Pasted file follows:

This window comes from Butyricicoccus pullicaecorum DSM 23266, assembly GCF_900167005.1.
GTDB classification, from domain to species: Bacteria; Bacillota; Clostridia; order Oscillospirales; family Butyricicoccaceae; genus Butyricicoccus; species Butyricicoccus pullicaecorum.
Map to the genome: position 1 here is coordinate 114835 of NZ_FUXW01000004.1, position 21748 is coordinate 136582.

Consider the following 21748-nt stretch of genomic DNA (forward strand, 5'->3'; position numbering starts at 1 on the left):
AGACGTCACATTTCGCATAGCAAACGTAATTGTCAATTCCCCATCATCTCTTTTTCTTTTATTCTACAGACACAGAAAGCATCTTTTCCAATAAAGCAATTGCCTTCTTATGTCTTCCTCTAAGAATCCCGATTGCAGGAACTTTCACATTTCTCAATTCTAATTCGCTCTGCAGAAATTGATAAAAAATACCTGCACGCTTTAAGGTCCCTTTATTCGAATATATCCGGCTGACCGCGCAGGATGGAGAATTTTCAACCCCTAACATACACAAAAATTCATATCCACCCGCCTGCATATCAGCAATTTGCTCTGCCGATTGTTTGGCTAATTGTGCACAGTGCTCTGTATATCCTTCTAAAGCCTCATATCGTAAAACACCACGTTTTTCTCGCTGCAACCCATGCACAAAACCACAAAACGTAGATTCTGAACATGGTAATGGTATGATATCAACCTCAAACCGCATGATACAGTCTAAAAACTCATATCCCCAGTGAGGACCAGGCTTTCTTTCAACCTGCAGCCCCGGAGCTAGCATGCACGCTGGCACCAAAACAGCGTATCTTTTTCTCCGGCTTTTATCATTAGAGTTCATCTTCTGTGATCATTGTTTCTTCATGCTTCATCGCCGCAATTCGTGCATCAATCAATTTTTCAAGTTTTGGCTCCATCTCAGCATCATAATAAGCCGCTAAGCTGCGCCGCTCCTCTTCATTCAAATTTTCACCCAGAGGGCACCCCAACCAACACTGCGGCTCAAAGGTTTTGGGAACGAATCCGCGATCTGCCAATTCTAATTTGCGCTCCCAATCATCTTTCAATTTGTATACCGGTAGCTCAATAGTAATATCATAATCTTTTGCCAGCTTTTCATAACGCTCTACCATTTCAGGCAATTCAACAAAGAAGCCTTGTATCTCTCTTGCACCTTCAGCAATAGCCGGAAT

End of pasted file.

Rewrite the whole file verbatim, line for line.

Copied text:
This window comes from Butyricicoccus pullicaecorum DSM 23266, assembly GCF_900167005.1.
GTDB classification, from domain to species: Bacteria; Bacillota; Clostridia; order Oscillospirales; family Butyricicoccaceae; genus Butyricicoccus; species Butyricicoccus pullicaecorum.
Map to the genome: position 1 here is coordinate 114835 of NZ_FUXW01000004.1, position 21748 is coordinate 136582.

Consider the following 21748-nt stretch of genomic DNA (forward strand, 5'->3'; position numbering starts at 1 on the left):
AGACGTCACATTTCGCATAGCAAACGTAATTGTCAATTCCCCATCATCTCTTTTTCTTTTATTCTACAGACACAGAAAGCATCTTTTCCAATAAAGCAATTGCCTTCTTATGTCTTCCTCTAAGAATCCCGATTGCAGGAACTTTCACATTTCTCAATTCTAATTCGCTCTGCAGAAATTGATAAAAAATACCTGCACGCTTTAAGGTCCCTTTATTCGAATATATCCGGCTGACCGCGCAGGATGGAGAATTTTCAACCCCTAACATACACAAAAATTCATATCCACCCGCCTGCATATCAGCAATTTGCTCTGCCGATTGTTTGGCTAATTGTGCACAGTGCTCTGTATATCCTTCTAAAGCCTCATATCGTAAAACACCACGTTTTTCTCGCTGCAACCCATGCACAAAACCACAAAACGTAGATTCTGAACATGGTAATGGTATGATATCAACCTCAAACCGCATGATACAGTCTAAAAACTCATATCCCCAGTGAGGACCAGGCTTTCTTTCAACCTGCAGCCCCGGAGCTAGCATGCACGCTGGCACCAAAACAGCGTATCTTTTTCTCCGGCTTTTATCATTAGAGTTCATCTTCTGTGATCATTGTTTCTTCATGCTTCATCGCCGCAATTCGTGCATCAATCAATTTTTCAAGTTTTGGCTCCATCTCAGCATCATAATAAGCCGCTAAGCTGCGCCGCTCCTCTTCATTCAAATTTTCACCCAGAGGGCACCCCAACCAACACTGCGGCTCAAAGGTTTTGGGAACGAATCCGCGATCTGCCAATTCTAATTTGCGCTCCCAATCATCTTTCAATTTGTATACCGGTAGCTCAATAGTAATATCATAATCTTTTGCCAGCTTTTCATAACGCTCTACCATTTCAGGCAATTCAACAAAGAAGCCTTGTATCTCTCTTGCACCTTCAGCAATAGCCGGAAT